Nursing implications for different med routes

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Nursing implications for different med routes
2011-02-13 03:35:22
Nursing implications different med routes

Nursing implications for different med routes
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  1. Oral/Enteral
    • Contradictions for oral med administration include: vomitting, absence of gag reflex, difficulty swallowing and decreased level of conciousness
    • Sit upright in fowlers or semi-fowlers
    • administer irritating meds w/ small amount of food
    • Don’t mix lg amounts of food or beverage in case pt. can’t finish it
    • avoid administration w/ contradicted foods/drinks (grapefruit)
    • administer 1 hour before meals, 2 hours after meals
    • time-release capsules must be swallowed whole
    • use liquid form to facilitate swallowing when possible
  2. Sublingual/buccal
    • instruct client to keep in place untill med is absorbed
    • clients should not eat or drink while the tab is in place
  3. Liquids, suspensions, elixirs
    • Follow directions for dilution and shaking
    • meniscus is at the level of the desired dose
  4. Transdermal
    • Apply patches as provided to ensure proper dosing
    • wash skin with soap and water, dry thourghly before applying
    • Place the patch on a hairless area of the skin and rotate sites to prevent skin irritation
  5. Topical
    • Apply with a glove, tongue blade, or cotton-tipped applicator
    • Never apply w/ bare hand
  6. Instillations: eyes
    • use surgical aseptic technique when instilling meds
    • Sit upright or lie supine w/ head tilted slightly and looking at ceiling
    • Rest dominant hand on the client’s forehead, hold dropper above the conjunctival sac approx. 1-2 cm, drop th emed into the center of sac and have the client close eye gently
    • apply gentle pressure w/ the finger and a clean tissue on the nasolacrimal duct for 30-60 sec to prevent systemic absorption of the med
  7. Instillations: ears
    • aseptic technique
    • sit upright or maintain a side-lying position
    • straighten the ear canal by pullng auricle upward and outward for adults and down and back for kids. hold the dropper 1 cm above the ear canal, instill, then gently apply pressure w/ finger to tragus
  8. Instillations nose
    • aseptic technique
    • supine w/ head positioned to allow meds to enter the appropriate passage
    • use the dominant hand to instill drops
    • instruct the client to breathe through the mouth, stay in supine position, and avoid blwoing his/her nose for 5 mins after insertion
  9. Inhilation with MDI
    • remove the cap from the inhaler
    • shake the inhaler 5-6 times
    • hold the inhaler w/ the mouthpiece at the bottom
    • Hold the inhaler approx 2 to 4 cm away from the mouth
    • Take a deep breath and then exhale
    • slow deep breath that should last 3-5 secs to facilitate delivery to the air passages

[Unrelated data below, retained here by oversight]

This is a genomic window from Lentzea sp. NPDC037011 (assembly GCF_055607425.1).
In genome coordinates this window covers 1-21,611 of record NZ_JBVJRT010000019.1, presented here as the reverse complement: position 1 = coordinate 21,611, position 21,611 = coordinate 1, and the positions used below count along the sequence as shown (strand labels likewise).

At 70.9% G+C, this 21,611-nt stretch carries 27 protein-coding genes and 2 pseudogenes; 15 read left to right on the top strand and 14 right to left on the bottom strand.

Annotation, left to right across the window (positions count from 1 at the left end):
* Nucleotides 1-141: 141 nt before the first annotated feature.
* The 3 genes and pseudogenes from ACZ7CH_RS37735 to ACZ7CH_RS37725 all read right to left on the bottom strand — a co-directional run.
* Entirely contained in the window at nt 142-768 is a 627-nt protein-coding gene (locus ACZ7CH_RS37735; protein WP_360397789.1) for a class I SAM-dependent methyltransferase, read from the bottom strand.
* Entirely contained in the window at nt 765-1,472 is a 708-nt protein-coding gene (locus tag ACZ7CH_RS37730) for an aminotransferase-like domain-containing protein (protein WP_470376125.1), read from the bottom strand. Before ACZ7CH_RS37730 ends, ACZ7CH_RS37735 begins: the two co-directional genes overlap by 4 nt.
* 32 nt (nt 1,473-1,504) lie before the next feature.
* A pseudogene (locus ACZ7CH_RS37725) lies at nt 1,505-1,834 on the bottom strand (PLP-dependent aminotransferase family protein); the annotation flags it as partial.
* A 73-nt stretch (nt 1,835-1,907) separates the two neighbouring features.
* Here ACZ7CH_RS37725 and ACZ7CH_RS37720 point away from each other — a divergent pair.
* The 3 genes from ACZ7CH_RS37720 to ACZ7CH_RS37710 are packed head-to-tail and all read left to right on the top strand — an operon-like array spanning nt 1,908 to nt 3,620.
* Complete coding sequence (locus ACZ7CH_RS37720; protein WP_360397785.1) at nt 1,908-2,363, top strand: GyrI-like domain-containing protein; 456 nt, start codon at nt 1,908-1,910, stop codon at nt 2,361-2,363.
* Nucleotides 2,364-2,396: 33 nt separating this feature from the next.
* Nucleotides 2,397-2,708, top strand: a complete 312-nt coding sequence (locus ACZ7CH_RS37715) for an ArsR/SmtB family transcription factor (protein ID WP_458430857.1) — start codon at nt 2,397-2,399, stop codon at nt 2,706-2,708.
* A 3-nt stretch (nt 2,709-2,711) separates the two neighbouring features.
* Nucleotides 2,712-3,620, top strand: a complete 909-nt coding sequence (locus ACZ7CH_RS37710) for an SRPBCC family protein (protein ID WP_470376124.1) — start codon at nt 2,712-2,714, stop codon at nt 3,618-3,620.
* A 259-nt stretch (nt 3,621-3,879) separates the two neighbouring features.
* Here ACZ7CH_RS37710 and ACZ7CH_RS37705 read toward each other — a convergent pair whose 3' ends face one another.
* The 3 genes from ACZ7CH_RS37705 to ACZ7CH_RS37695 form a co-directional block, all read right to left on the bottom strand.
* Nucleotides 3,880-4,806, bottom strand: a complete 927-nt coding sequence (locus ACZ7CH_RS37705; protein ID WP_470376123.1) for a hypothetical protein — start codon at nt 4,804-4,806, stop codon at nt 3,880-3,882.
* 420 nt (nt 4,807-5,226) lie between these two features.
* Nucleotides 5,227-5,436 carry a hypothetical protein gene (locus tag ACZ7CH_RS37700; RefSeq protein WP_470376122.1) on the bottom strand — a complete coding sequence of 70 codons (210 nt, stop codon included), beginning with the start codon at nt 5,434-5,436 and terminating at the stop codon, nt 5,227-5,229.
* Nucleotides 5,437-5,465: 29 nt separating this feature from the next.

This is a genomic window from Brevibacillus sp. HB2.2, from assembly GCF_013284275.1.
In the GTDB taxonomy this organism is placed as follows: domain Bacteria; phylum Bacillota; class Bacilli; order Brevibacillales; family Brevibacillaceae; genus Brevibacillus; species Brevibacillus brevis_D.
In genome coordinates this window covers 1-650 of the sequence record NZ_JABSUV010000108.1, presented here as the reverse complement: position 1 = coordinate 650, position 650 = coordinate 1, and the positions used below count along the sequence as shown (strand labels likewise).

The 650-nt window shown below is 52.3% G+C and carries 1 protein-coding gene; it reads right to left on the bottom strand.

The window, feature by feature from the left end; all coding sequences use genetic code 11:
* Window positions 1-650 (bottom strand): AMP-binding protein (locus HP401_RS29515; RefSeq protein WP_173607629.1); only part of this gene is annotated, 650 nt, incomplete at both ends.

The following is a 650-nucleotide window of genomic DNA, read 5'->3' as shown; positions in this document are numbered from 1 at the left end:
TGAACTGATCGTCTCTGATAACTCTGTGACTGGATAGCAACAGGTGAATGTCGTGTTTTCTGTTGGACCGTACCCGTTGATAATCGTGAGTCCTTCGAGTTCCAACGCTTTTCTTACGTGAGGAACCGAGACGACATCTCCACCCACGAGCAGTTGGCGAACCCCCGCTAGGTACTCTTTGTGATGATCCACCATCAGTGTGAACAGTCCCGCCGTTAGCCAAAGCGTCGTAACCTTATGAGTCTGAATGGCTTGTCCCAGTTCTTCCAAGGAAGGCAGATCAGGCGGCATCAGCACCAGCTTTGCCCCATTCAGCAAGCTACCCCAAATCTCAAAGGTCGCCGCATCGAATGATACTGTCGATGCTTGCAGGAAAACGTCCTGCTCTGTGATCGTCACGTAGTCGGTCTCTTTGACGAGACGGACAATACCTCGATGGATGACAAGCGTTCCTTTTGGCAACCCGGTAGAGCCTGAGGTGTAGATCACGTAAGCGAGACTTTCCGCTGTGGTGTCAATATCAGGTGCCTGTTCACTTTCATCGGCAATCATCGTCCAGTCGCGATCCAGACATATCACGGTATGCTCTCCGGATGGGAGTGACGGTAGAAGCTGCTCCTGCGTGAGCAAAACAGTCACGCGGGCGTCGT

• Hold breath for 10 secs to allow med to deposit in airway
    • Take inhaler out and exhale through pursed lips
    • Spacer may be used to increase the amount of the med in the oropharynx.
  10. Inhilation with DPI
    • avoid shaking the device
    • exhale completely
    • place between the lips and take a deep breath through mouth
    • hold breath 5-10 secs
    • slowly exhale through pursed lips
    • resume normal breathing
  11. Nasogastric/gastronomy tubes
    • check for proper tube placement
    • use a syringe and allow med to flow in by gravity
    • to prebent clogging flush the tubing before and after each med w/ 5-30 ml of warm water. when administration is complete, flush w/ 30-60 ml of warm water
  12. Vaginal suppositories
    • - wear gloves
    • - Remove the foil wrapper and lubricate the suppository if necessary
    • - Position client supine w/ knees bent, feet flat on the bed and close to hips (modified lithotomy position)
    • - inserted w/ applicator
    • - remain in the position for a prescribed amount of time
  13. Rectal suppositories
    • - Position the client in left lateral position Insert just beyond the internal sphincter
    • - Instruct the client to retain the med 20-30 mins for stimulation of defecation and 60 min for systemic absorption.
  14. Parenteral
    Vastus lateralis site is usually the recommended site for infants and children <2 years

    After age 2, ventral gluteal site. Both of these sites can accommodate fluid up to 2ml. The deltoid site ahs a smaller muscle mass and only can accommodate up to 1 ml.

    Use a tuberculin syringe for solution vol. <0.5 ml

    rotate injection sites and doc. each site used

    do not injuect sites that are edematous, inflamed or have moles, birthmarks or scars

    If med is give IV, immediatly monitor the client for theraputic and side/adverse effects

    discard all sharps in designated containers.
  15. ID
    • - usually used for tuberculin testing or check med sensitivities
    • - may be used for some cancer immunotherapy
    • - use small amounts of solution (0.01-0.1 ml) . mid-forearm. 10 to 15 degree angle
  16. subcutaneous
    • - Appropriate for small doses of nonirritating, water soluble meds (insulin and heparin)
    • - pinch skin and inject at 45 to 90 degree angle
    • - sites are selected for adqueate fat pad (abdomen, upper hips, lateral upper arms, thighs)
  17. Intramuscular
    • - Appropriate for irritating meds
    • - most common sites include ventrogluteal, dorsogluteal, deltoid, vastus lateralis (kids)
    • - 90 degree angle
    • - 1-3 mL, if more is needed use 2 needles and 2 seperate injection sites
  18. IV
    • appropriate for administration meds, fluid and blood
    • immediately monitor for adverse effects